Writers: David Chirchillo, Trent Haaga
Cast: Pat Healy, Ethan Embry, David Koechner, Sara Paxton
Running time: 88mins
The lowdown: With thrills to die for, there’s nothing cheap about this viciously entertaining chiller. Debuting director E.L. Katz and writers Dave Chirchirillo and Trent Haaga have concocted a riveting endurance marathon which pits two old school friends against each in a gruelling game of cash prize one-upmanship. Imagine I’m A Celebrity but with more dismemberment for a hint of what’s in store, and despite the presence of Anchorman’s Dave Koechner as the sadistic ringleader the laughs here are frequently replaced with gasps of shock. Funny Games for the recession generation.
The full verdict: Home invasion films are a cornerstone of horror cinema. Largely locked down to a single location with a modest sized cast they are cheap to make and tap into that primal fear of the big, bad world beating down your front door.
Must see home invasion movies include Funny Games, Inside, Panic Room, Cherry Tree Lane, You’re Next and Straw Dogs.
Cheap Thrills proudly shoves its way onto the list with the killer twist that here the hapless protagonists willingly enter the psychos’ lair, ignoring opportunities to flee even as home invasion regulars humiliation, torture and savagery predictably go into overdrive.
And the reason for this? Money, naturally. Cheap Thrills is credit crunch horror and a (slightly) exaggerated spin on a tradition of reality TV that demands debasement for a fleeting taste of the good life.
Pat Healy (who previously appeared with co-star Paxton in spooky gem The Innkeepers), gives a breakout performance as Craig, a failed writer who loses his minimum wage garage job the same day an eviction notice is slapped on his cramped apartment door.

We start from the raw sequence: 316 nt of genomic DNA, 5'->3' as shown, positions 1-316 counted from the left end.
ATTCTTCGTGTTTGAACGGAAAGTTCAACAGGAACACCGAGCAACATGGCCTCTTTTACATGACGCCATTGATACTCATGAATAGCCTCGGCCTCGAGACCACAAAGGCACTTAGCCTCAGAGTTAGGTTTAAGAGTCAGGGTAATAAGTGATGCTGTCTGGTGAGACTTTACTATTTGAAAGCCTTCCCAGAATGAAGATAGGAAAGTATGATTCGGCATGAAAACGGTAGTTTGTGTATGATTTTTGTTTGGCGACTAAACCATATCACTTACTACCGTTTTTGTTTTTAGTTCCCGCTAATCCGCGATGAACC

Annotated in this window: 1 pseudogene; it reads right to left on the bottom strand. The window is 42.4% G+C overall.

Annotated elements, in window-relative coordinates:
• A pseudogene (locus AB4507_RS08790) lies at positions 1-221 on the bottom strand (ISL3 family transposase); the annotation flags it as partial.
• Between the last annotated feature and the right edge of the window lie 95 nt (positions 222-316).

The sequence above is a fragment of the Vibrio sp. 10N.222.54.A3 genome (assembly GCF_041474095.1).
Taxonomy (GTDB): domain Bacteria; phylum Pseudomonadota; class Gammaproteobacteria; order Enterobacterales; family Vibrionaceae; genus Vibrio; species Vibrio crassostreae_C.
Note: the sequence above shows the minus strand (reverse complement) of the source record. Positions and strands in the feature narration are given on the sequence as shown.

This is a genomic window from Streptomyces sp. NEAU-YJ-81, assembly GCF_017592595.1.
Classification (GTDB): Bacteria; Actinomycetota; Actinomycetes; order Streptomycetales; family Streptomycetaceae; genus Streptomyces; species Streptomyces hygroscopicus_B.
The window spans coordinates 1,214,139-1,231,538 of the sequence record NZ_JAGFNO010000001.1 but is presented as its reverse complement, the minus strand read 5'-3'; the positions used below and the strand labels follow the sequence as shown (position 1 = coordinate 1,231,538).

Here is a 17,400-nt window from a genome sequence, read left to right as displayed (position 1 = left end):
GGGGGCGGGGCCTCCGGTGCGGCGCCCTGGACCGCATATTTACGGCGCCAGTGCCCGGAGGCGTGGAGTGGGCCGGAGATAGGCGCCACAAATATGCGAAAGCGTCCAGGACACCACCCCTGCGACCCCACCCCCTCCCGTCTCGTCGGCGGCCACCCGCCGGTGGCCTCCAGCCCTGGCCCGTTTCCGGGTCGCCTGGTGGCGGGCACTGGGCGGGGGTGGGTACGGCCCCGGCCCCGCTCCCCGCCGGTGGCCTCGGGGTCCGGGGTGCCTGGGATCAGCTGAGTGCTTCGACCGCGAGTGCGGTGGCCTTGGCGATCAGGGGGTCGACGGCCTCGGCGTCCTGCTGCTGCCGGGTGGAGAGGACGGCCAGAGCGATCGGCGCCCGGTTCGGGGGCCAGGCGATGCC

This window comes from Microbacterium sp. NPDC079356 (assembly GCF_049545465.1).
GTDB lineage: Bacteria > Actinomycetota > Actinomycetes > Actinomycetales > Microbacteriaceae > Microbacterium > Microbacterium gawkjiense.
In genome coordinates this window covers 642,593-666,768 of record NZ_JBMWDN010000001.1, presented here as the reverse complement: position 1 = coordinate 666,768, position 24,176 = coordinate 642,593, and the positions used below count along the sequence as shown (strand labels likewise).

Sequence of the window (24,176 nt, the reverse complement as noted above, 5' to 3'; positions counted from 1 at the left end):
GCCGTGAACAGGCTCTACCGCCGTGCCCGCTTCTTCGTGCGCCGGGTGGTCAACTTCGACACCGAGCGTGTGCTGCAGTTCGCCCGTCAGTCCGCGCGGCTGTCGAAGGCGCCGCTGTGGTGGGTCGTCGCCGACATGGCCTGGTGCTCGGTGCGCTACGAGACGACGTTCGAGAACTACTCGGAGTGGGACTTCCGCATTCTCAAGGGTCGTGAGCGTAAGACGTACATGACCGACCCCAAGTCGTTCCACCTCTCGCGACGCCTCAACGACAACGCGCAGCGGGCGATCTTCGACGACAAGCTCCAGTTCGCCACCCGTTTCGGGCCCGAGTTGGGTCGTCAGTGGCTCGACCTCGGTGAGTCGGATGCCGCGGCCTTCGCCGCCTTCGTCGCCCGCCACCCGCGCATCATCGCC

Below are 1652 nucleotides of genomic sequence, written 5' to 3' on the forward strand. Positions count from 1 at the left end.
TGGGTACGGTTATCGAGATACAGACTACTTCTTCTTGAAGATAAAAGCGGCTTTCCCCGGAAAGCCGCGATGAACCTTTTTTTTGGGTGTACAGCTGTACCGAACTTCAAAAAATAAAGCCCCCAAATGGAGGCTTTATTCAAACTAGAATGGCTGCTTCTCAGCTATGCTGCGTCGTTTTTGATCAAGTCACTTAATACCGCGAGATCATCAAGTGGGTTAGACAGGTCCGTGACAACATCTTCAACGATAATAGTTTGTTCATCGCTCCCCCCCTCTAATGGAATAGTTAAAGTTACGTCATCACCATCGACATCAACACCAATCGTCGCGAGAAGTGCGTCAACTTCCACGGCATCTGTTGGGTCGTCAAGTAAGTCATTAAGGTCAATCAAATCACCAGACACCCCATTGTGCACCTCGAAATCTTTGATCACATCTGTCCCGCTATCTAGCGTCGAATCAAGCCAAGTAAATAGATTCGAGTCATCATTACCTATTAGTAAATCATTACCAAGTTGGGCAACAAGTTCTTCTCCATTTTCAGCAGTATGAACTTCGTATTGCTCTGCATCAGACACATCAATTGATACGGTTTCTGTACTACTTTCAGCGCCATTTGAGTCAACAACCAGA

Unable to face his wife and baby, Craig seeks solace in a local bar, bumping into school friend Vince (Embry, wounded and dangerous). Numerous tequilas later they hook up with Colin and Violet (Koechner and Paxton, flamboyant and lethal), a bizarro couple garishly splashing wads of cash, happily coughing up large sums if Craig and Vince pull inane pranks.
Invited back to the couple’s swanky house in the hills, the dares become darker and more violent as Craig and Vince turn on themselves and each other for an ever-growing jackpot.
Fans of extreme cinema rest assured Cheap Thrills provides plenty of onscreen mayhem to justify the entrance fee, including an expertly played scene of dismemberment that echoes Pulp Fiction’s adrenalin shot to the heart set piece.
But, what gives the blood-spattered finale its punch to the nose is a script that allows for breathers between the infidelity, escalating violence and fecal vandalism to peel back the secrets and regrets (as well as a stagnated economy) that drives Craig and Vince onwards.
The climax is devastating but fully earned while a killer final shot channels Funny Games, Evil Dead II and John Woo’s Hard Boiled and will most likely grace t-shirts at horror film festivals the world over.
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